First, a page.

High-resolution structure of the catalytic domain of avian sarcoma virus integrase.Bujacz, G., Jaskolski, M., Alexandratos, J., Wlodawer, A., Merkel, G., Katz, R.A., Skalka, A.M.
(1995) J.Mol.Biol. 253: 333-346
- PubMed: 7563093
- DOI: 10.1006/jmbi.1995.0556
- Primary Citation of Related Structures:  1ASV, 1ASW
- PubMed Abstract:
Retroviral integrase (IN) functions to insert retroviral DNA into the host cell chromosome in a highly coordinated manner. IN catalyzes two biochemically separable reactions: processing of the viral DNA ends and joining of these ends to the host DNA. ...
Retroviral integrase (IN) functions to insert retroviral DNA into the host cell chromosome in a highly coordinated manner. IN catalyzes two biochemically separable reactions: processing of the viral DNA ends and joining of these ends to the host DNA. Previous studies suggested that these two reactions are chemically similar and are carried out by a single active site that is characterized by a highly conserved constellation of carboxylate residues, the D,D(35)E motif. We report here the crystal structure of the isolated catalytic domain of avian sarcoma virus (ASV) IN, solved using multiwavelength anomalous diffraction data for a selenomethionine derivative and refined at 1.7 A resolution. The protein is a crystallographic dimer with each monomer featuring a five-stranded mixed beta-sheet region surrounded by five alpha-helices. Based on the general fold and the arrangement of catalytic carboxylate residues, it is apparent that ASV IN is a member of a superfamily of proteins that also includes two types of nucleases, RuvC and RNase H. The general fold and the dimer interface are similar to those of the analogous domain of HIV-1 IN, whose crystal structure has been determined at 2.5 A resolution. However, the ASV IN structure is more complete in that all three critical carboxylic acids, Asp64, Asp121 and Glu157, are ordered. The ordered active site and the considerably higher resolution of the present structure are all important to an understanding of the mechanism of retroviral DNA integration, as well as for designing antiviral agents that may be effective against HIV.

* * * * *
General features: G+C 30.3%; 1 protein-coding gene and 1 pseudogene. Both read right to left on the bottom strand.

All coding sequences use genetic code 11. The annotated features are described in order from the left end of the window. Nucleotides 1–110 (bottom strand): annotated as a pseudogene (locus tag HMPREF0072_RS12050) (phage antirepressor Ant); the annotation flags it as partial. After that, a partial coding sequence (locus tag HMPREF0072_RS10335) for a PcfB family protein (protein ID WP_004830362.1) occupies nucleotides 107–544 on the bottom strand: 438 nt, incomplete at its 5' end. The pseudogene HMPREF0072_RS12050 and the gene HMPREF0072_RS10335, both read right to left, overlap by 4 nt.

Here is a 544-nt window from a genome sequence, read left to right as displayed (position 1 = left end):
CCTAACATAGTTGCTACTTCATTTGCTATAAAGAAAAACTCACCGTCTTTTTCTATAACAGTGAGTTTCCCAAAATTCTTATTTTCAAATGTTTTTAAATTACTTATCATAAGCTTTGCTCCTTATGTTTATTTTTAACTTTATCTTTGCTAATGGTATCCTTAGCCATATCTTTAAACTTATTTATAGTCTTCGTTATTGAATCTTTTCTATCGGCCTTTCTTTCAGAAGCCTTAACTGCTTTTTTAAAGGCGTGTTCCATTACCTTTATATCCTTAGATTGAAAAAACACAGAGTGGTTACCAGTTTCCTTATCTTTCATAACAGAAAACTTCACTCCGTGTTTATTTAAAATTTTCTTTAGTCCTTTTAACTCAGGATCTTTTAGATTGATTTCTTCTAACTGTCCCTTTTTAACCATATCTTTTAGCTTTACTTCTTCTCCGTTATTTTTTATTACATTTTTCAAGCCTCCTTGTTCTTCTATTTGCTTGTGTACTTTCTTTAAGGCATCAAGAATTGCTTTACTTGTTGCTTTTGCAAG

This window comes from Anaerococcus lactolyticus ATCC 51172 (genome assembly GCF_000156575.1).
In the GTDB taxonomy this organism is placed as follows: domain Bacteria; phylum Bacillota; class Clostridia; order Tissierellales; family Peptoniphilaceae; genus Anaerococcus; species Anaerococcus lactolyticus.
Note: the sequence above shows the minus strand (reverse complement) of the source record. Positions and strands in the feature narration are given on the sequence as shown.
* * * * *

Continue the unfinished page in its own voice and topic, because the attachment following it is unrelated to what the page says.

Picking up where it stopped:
Macromolecular Structure Laboratory, NCI-Frederick Cancer Research and Development Center, MD 21702, USA.